Online learning – is it the answer for you?
The increased popularity of online and distance learning has made the dream of further education a reality for thousands of students.
Depending on your learning style completing an online degree course could be your perfect way to study. For example, some students enjoy the interaction and social aspect of on-campus learning, whilst others would prefer webinars and discussion boards over time in the Student Union bar.
Of course, with anything, there are pros and cons of both options – here are the highs and lows of online learning to help you choose whether it’s right for you:
So, what’s great about online learning?
- It’s flexible
Online learning allows you to access your course materials anytime, anywhere providing you have a laptop or other device and an internet connection. You can fit learning around your life rather than the other way around.
- It’s easy to access
As we said above, as long as you have a laptop, PC, mobile phone, or tablet computer and an internet connection you should be able to access your course materials from anywhere.
- You aren’t tied to the academic year
Many online courses don’t follow the same timetable as the traditional academic year and some can be started at any time that suits you.
- You can earn whilst you learn
The main advantage of the courses being so flexible is that you can usually work at least part-time whilst you’re studying. This may be a great option for mature students or those with other financial commitments.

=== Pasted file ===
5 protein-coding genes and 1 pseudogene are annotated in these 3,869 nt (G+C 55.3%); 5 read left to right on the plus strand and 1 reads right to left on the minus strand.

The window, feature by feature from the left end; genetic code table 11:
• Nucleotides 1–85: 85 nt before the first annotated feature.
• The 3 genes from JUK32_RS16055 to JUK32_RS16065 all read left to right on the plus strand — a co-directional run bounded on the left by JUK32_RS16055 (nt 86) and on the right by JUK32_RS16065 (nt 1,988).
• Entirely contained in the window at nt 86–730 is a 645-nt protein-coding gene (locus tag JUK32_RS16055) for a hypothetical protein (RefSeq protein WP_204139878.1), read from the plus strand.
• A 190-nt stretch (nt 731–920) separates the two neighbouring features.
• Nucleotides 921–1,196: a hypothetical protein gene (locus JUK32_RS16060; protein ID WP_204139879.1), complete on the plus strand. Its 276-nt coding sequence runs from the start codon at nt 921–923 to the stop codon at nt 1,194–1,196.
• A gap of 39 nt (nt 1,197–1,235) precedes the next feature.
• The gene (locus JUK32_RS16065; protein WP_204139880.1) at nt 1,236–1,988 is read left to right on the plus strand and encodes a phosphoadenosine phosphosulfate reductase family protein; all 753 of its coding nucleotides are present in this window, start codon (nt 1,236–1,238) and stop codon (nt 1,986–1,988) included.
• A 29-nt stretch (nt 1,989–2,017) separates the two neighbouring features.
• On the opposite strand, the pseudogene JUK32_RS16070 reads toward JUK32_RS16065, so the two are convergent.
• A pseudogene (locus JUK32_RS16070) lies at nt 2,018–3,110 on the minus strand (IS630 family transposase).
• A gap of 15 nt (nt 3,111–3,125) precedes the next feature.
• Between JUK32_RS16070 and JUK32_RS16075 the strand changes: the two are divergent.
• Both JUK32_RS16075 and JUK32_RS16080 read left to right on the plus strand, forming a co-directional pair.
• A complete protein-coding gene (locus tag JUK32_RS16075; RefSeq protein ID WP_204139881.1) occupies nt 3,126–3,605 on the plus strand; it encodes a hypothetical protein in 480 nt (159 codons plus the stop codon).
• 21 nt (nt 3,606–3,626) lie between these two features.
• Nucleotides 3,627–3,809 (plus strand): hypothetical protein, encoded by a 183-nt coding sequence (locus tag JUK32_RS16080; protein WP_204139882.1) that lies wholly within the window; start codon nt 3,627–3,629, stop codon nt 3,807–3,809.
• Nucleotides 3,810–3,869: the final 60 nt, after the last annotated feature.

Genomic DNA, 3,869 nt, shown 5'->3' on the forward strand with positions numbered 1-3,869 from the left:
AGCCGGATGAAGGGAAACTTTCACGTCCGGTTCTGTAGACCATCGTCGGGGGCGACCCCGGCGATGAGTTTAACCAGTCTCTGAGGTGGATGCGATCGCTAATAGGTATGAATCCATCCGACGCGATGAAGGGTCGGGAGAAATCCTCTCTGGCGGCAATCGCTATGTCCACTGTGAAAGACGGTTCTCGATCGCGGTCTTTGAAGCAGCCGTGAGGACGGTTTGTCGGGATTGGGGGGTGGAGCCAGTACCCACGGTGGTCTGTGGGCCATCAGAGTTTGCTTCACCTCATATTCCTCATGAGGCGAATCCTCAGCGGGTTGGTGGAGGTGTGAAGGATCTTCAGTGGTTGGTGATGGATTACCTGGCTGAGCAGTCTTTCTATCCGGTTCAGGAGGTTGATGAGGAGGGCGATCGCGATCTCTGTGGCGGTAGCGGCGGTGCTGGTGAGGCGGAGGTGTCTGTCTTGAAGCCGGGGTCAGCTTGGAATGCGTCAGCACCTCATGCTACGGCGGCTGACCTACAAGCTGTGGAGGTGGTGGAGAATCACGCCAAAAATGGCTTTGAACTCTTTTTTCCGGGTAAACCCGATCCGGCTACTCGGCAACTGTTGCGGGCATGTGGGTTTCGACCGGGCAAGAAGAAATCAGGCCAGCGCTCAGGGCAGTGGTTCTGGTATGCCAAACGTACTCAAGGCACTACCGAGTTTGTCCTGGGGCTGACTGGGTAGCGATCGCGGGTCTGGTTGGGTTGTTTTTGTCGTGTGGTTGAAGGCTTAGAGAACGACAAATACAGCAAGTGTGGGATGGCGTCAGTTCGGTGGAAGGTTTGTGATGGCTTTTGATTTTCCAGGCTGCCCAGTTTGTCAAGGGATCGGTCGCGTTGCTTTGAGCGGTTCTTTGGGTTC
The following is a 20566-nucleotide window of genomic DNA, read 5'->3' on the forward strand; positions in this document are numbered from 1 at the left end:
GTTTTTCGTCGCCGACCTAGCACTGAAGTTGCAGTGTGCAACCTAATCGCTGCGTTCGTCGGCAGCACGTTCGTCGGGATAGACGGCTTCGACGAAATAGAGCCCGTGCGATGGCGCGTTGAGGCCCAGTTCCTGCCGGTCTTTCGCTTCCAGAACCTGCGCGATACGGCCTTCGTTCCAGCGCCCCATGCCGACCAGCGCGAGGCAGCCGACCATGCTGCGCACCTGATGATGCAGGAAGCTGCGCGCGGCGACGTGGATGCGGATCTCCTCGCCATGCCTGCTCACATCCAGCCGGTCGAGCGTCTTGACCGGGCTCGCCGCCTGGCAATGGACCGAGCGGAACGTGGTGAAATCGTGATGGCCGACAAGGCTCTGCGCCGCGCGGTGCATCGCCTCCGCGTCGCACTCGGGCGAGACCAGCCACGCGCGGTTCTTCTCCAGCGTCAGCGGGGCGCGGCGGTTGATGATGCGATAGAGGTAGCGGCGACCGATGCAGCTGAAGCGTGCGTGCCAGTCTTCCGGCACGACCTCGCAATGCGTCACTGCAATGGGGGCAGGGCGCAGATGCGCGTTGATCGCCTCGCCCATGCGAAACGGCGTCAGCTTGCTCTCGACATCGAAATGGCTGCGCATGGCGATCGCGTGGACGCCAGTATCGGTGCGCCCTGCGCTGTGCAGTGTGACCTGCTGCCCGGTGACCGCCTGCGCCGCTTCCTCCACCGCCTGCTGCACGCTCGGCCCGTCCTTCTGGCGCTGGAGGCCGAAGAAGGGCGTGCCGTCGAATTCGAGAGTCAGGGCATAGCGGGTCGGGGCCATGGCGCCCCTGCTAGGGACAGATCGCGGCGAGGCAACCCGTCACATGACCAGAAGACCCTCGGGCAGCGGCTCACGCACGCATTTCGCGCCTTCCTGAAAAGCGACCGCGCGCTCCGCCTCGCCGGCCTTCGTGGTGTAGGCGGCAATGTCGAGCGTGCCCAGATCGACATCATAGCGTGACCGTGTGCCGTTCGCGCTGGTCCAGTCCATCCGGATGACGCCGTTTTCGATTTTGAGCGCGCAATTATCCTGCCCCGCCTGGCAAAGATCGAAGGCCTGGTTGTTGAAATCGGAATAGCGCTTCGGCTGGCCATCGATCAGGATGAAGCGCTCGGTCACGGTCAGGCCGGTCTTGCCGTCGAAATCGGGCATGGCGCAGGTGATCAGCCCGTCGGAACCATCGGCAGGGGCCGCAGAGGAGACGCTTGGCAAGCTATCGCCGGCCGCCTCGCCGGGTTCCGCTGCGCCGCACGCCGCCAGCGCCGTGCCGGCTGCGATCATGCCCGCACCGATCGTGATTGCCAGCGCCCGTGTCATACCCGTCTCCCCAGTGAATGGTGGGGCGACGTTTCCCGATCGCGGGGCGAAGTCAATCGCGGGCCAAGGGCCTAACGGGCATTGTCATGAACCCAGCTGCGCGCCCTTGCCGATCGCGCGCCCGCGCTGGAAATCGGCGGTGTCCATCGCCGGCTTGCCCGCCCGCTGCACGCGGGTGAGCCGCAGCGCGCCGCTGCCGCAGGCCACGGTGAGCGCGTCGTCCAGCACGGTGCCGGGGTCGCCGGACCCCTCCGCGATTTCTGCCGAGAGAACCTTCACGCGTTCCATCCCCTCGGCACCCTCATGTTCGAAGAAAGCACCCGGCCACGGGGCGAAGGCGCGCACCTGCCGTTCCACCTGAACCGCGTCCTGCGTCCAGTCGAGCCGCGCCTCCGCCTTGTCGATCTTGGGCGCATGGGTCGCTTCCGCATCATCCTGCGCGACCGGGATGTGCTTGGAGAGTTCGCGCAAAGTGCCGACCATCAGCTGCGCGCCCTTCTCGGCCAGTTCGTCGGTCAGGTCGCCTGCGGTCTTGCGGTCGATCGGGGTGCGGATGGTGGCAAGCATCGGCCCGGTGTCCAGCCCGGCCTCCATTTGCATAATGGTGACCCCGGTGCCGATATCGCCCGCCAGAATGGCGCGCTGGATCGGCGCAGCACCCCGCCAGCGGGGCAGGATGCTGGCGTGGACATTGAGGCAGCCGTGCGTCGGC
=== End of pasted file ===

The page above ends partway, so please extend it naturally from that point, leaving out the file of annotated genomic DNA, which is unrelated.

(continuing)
- You’ll save money
As well as being able to earn whilst you learn you’ll usually find that online courses work out to be cheaper than going to university. For example, you won’t have accommodation or commuting costs to worry about.
- It’s good for your CV
Online learning is a more “hands-off” style of learning than attending a university. By completing an online degree you’ll be demonstrating to employers that you’re an independent, self-motivated worker.
- You’ll spend minimal time in the classroom
Another key bonus of online learning is that you’ll have minimal time spent in the classroom. Some courses require you to attend a few seminars in person and others can be completed entirely online without ever needing to set foot on campus.
Great! But what are the downsides of online learning?
- You can feel isolated
Although you’ll be able to talk to other students online using forums and chat rooms there may not be opportunities to meet in person. You could be studying with students from all over the world, so you won’t be able to meet each other for coffee!
- You need to be very self-motivated
As we said above, without seeing other students on a regular basis you’ll need to be very self-motivated to keep the momentum going during your course. If you’re a procrastinator, this might not be the right option for you.
- You’ll need to be tech savvy
The whole concept of online learning is that the course is completed using modern technology, so if your IT skills aren’t up to scratch you might struggle with some aspects of your degree.
- There’s still stigma surrounding online learning
Some of the top universities in the world are now offering courses online but you may find that there is still some stigma attached to completing an online course rather than attending a university in the traditional way.
- You might feel “at work” all the time
If you’re combining earning with learning you might start to feel like you never get a break. It’s important to build some relaxation and downtime into your schedule so you don’t burnout.